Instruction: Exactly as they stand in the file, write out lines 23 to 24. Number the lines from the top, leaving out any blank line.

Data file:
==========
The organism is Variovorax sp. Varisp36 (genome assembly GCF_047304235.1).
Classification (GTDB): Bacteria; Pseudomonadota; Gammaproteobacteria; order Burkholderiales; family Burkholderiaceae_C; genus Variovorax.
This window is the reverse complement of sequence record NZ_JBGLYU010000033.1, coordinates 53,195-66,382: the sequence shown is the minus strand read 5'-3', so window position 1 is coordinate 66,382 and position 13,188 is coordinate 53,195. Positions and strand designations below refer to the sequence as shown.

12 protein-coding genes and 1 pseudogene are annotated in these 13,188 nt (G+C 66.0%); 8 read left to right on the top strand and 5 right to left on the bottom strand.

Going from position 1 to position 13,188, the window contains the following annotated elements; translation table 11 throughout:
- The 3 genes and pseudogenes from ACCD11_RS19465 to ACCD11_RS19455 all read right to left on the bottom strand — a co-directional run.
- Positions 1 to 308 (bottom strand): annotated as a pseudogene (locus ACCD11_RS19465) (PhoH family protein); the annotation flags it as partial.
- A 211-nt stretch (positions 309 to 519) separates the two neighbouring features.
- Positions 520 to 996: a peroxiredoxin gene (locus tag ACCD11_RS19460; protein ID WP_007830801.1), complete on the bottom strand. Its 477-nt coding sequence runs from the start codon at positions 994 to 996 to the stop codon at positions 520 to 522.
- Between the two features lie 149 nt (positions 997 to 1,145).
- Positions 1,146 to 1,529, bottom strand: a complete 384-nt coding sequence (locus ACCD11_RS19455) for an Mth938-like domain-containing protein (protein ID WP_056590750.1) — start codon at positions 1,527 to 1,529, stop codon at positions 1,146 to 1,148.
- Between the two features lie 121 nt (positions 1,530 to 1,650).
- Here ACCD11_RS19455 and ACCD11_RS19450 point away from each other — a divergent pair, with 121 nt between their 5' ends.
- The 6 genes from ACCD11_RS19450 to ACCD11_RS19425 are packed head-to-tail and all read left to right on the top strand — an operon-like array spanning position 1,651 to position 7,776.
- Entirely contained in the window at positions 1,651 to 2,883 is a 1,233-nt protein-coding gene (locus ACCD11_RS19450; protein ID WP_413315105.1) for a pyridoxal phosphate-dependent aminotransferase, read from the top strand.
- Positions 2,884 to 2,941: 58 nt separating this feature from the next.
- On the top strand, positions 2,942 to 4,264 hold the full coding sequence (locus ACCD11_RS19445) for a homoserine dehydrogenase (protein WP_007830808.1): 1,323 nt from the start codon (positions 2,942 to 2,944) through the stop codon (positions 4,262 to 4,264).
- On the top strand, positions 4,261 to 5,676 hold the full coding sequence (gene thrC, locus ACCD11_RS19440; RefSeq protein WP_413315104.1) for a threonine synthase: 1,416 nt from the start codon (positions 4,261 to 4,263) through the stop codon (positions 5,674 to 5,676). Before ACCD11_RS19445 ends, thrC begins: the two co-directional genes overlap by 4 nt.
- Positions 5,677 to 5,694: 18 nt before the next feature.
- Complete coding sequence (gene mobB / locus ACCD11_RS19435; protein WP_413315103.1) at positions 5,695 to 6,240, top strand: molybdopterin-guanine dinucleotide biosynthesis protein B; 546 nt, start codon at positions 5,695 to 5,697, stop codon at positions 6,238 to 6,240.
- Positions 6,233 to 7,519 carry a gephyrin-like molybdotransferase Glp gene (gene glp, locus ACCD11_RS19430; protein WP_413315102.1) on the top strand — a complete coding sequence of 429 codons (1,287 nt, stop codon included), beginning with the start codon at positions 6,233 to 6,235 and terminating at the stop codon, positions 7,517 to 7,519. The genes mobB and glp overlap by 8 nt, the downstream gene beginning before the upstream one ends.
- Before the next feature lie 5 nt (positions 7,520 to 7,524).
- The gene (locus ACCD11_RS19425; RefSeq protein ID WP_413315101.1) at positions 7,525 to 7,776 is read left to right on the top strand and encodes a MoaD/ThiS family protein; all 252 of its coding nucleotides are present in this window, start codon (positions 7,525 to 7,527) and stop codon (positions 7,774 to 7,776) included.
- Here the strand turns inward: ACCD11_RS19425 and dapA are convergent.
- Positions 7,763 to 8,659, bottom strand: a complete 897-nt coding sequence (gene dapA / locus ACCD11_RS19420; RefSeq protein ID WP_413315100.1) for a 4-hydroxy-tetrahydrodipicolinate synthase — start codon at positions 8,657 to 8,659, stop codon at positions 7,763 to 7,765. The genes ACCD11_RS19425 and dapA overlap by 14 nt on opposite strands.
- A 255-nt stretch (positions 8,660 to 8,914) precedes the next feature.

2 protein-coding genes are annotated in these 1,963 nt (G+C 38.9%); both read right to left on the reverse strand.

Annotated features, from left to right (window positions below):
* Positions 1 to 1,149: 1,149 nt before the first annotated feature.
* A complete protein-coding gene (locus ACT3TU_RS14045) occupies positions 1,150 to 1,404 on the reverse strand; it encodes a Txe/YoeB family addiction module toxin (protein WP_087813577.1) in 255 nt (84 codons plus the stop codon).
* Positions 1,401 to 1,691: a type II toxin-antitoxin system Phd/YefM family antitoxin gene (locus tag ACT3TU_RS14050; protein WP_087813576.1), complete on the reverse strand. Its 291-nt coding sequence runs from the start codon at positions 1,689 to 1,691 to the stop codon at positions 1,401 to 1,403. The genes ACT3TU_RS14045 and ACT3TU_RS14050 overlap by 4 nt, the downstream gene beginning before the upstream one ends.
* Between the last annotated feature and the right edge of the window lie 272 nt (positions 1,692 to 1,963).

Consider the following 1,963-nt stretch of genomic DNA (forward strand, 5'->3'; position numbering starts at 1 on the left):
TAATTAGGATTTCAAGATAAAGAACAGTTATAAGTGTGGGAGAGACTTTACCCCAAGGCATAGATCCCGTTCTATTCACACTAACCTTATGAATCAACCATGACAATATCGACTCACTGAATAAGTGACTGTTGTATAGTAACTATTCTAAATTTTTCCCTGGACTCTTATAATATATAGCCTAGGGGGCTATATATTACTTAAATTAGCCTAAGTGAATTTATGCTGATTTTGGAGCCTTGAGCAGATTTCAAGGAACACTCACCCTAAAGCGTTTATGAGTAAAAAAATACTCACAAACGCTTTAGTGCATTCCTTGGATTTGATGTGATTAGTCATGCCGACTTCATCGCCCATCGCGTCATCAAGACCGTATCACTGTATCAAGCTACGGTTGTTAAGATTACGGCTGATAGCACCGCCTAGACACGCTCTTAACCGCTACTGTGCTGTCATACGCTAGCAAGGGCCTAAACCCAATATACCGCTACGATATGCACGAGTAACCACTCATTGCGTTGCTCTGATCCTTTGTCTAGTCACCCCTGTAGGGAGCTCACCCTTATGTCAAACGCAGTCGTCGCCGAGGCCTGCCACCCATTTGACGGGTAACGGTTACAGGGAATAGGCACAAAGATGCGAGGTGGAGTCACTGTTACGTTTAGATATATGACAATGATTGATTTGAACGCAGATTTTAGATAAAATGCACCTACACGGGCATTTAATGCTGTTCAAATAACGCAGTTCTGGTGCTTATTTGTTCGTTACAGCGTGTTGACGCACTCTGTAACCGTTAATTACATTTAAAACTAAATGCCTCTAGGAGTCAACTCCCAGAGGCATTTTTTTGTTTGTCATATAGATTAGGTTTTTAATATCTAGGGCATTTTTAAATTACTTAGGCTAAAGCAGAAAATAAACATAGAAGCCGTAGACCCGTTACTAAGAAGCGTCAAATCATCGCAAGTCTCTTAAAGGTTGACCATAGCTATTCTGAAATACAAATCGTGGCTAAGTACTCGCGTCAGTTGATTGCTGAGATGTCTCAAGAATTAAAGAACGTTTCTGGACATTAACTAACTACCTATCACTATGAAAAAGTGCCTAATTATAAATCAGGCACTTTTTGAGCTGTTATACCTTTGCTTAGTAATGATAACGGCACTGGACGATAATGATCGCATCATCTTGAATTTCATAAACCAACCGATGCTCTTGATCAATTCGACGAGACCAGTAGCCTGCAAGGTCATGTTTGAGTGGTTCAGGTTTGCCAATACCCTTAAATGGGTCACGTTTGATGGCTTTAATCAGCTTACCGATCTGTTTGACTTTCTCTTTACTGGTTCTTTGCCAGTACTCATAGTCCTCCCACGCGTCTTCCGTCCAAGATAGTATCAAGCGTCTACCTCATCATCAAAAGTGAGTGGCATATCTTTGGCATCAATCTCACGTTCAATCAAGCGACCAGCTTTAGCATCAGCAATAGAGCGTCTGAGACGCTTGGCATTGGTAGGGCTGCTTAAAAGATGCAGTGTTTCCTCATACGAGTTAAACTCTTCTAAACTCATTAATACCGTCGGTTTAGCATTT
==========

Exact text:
- The gene (locus ACCD11_RS19425; RefSeq protein ID WP_413315101.1) at positions 7,525 to 7,776 is read left to right on the top strand and encodes a MoaD/ThiS family protein; all 252 of its coding nucleotides are present in this window, start codon (positions 7,525 to 7,527) and stop codon (positions 7,774 to 7,776) included.
- Here the strand turns inward: ACCD11_RS19425 and dapA are convergent.